Macadamia industry scammed out of R4 million during theft probe

Macadamias South Africa (SAMAC) has been defrauded of R4 million, dealing a further blow to curbing theft in the industry. Macadamia nut theft is rife in South Africa, where both individual criminals and syndicates operate to amass the nuts before they reach processors.

Macadamia industry scammed out of R4 million during theft probe
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As a result, industry body SAMAC had initiated an investigation into the theft to expose criminal networks and safeguard crops, working with operatives who claimed to be part of the Hawks, South Africa’s Directorate for Priority Crime Investigation.

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It has however emerged that the two operatives had conned SAMAC, stealing money and equipment that had been supplied for the investigation.

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AfriForum’s Private Prosecution Unit accompanied SAMAC representatives to the Nelspruit Police Station at the end of March, where corruption, fraud and theft cases were opened against the pair.

The criminal complaint also identifies two senior officers in the Hawks as possible suspects for their alleged failure to take action when they were made aware of the alleged unlawful activity. The alleged offences date back to 2016.

Barry Bateman, media spokesperson for SAMAC, said that between 2016 and 2020, the private investigator together with the Hawks detective created the impression that they were lawfully conducting a Hawks covert operation to identify, arrest and prosecute members of a syndicate trading in stolen macadamias.

“SAMAC carried the costs of this operation through the private investigator, which they were told was in the furtherance of a legitimate undercover operation. The private investigator and Hawks detective also invoiced SAMAC for travel expenses and even attending meetings.”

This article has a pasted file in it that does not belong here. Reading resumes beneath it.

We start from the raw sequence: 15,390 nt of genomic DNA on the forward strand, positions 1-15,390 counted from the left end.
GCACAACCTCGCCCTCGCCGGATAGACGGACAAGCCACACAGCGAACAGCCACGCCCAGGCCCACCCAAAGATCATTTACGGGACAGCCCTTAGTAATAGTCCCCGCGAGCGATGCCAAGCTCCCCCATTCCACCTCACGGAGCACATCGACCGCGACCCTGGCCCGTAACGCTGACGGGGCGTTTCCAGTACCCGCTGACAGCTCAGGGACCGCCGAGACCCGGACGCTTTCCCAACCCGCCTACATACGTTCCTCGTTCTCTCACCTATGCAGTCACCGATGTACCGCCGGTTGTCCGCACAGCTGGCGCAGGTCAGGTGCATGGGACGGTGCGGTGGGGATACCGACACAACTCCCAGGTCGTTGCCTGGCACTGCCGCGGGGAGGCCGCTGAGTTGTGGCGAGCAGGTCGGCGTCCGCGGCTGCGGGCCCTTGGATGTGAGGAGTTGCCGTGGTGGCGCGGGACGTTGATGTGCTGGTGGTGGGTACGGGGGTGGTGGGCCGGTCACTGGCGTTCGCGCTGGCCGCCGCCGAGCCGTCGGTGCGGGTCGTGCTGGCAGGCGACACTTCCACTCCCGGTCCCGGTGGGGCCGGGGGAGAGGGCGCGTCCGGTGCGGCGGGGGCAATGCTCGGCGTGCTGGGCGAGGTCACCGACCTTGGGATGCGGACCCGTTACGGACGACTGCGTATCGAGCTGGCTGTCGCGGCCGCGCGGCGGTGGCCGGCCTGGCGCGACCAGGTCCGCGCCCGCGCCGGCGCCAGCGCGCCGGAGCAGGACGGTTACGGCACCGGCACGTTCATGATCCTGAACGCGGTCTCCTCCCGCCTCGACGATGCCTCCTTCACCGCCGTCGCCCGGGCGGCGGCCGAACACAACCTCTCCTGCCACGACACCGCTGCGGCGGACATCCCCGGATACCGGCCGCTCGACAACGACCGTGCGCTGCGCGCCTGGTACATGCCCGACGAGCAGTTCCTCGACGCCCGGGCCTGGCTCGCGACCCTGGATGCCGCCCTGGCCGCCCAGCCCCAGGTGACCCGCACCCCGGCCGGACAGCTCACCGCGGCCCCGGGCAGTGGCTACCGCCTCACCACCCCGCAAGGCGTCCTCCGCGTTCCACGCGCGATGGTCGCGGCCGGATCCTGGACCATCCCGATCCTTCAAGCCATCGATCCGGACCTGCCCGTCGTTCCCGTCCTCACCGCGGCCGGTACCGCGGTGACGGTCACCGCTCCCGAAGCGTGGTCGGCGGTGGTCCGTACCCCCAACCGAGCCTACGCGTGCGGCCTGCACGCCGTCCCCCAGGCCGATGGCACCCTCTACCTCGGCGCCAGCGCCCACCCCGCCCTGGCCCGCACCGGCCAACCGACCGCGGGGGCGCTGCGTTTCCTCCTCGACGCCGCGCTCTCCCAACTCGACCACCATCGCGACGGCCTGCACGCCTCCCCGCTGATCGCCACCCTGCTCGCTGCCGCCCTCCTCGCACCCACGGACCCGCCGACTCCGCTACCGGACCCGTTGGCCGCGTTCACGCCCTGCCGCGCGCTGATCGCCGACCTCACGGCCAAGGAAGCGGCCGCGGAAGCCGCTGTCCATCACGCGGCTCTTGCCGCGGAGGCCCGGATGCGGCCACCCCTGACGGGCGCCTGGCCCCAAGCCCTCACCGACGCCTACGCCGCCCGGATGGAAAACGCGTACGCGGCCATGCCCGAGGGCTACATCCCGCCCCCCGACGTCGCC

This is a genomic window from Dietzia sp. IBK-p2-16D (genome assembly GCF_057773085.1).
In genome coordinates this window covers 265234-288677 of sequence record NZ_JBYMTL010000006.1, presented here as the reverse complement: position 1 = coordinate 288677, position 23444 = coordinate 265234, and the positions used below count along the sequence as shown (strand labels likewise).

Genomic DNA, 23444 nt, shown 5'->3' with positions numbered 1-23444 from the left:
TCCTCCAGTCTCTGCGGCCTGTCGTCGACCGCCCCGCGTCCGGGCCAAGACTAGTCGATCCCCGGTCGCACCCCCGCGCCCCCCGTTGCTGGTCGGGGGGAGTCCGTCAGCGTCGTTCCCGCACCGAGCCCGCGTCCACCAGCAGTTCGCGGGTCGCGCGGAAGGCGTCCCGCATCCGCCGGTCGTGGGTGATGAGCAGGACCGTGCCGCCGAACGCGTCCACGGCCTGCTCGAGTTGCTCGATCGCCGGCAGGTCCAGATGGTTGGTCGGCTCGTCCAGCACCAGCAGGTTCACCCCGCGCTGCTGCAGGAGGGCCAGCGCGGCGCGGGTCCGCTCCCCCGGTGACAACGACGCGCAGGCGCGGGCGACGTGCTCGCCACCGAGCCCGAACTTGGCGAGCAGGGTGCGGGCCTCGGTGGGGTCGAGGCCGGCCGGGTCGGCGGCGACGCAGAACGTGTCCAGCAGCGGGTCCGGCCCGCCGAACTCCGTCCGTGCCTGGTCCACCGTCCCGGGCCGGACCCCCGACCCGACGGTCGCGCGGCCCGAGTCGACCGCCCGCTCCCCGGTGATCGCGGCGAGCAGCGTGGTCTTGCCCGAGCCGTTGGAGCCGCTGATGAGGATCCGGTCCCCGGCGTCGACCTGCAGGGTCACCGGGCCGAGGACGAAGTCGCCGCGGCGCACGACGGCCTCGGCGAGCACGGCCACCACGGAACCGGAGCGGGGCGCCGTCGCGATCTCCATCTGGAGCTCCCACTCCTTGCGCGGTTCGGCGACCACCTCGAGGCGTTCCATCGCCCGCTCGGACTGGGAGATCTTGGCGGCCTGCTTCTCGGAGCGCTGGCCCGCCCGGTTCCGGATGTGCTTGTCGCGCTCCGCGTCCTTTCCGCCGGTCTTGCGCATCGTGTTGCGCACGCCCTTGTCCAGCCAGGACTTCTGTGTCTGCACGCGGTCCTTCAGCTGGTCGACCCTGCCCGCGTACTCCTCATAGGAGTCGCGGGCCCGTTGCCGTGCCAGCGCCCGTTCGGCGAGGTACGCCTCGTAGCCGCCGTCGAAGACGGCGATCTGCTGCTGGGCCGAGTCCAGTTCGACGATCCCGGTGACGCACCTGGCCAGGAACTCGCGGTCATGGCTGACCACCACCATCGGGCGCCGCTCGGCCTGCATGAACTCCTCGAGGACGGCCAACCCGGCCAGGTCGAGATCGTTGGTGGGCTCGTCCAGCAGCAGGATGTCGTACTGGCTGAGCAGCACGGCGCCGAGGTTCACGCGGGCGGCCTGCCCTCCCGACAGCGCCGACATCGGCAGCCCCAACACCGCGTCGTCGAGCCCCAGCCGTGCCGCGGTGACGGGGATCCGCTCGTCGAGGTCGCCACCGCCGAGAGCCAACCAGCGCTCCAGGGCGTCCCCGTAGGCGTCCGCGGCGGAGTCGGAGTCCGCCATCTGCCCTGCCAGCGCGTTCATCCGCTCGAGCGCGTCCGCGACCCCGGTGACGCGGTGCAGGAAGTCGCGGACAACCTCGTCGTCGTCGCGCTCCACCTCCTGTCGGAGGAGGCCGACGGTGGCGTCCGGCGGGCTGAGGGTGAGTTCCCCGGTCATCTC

SAMAC approached the Private Prosecution Unit for help when the repeated promises made by the two suspects of imminent arrests came to nought.

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It has since emerged that the covert operation was not authorised by the National Prosecuting Authority (NPA), as required by law.

The Hawks management was also not aware of the covert operation, nor that the project had been funded by SAMAC.

Advocate Gerrie Nel, head of AfriForum’s Private Prosecution Unit, said SAMAC had been the victim of a multimillion-rand misrepresentation under the ostentatious guise of the ‘cloak and dagger’ environment of law enforcement itself.

Allegations have also been made that the Hawks Anti-Corruption Unit had persistently withheld information that would empower SAMAC to properly formulate its criminal complaint.

Bateman said there was ample evidence to support the case against the Hawks detective and the private investigator.

“We strongly suspect that the pair defrauded SAMAC by filing false claims for reimbursement of investigation services whilst knowing full well that the detective was a serving policeman. He was not entitled to payment from the private sector for performing policing duties. We further suspect the relationship between the private investigator and the SAPS [South African Police Service] in these investigations establishes a strong suspicion of corrupt activities, and that the private investigator allegedly defrauded SAMAC to finance the relationship.”

He further stated that the conduct of the senior officers had raised serious questions about Hawks management.

“They may have conducted themselves in a manner equivalent to defeating the ends of justice and may now be considered accomplices to the alleged offences. We want the police to investigate this aspect.”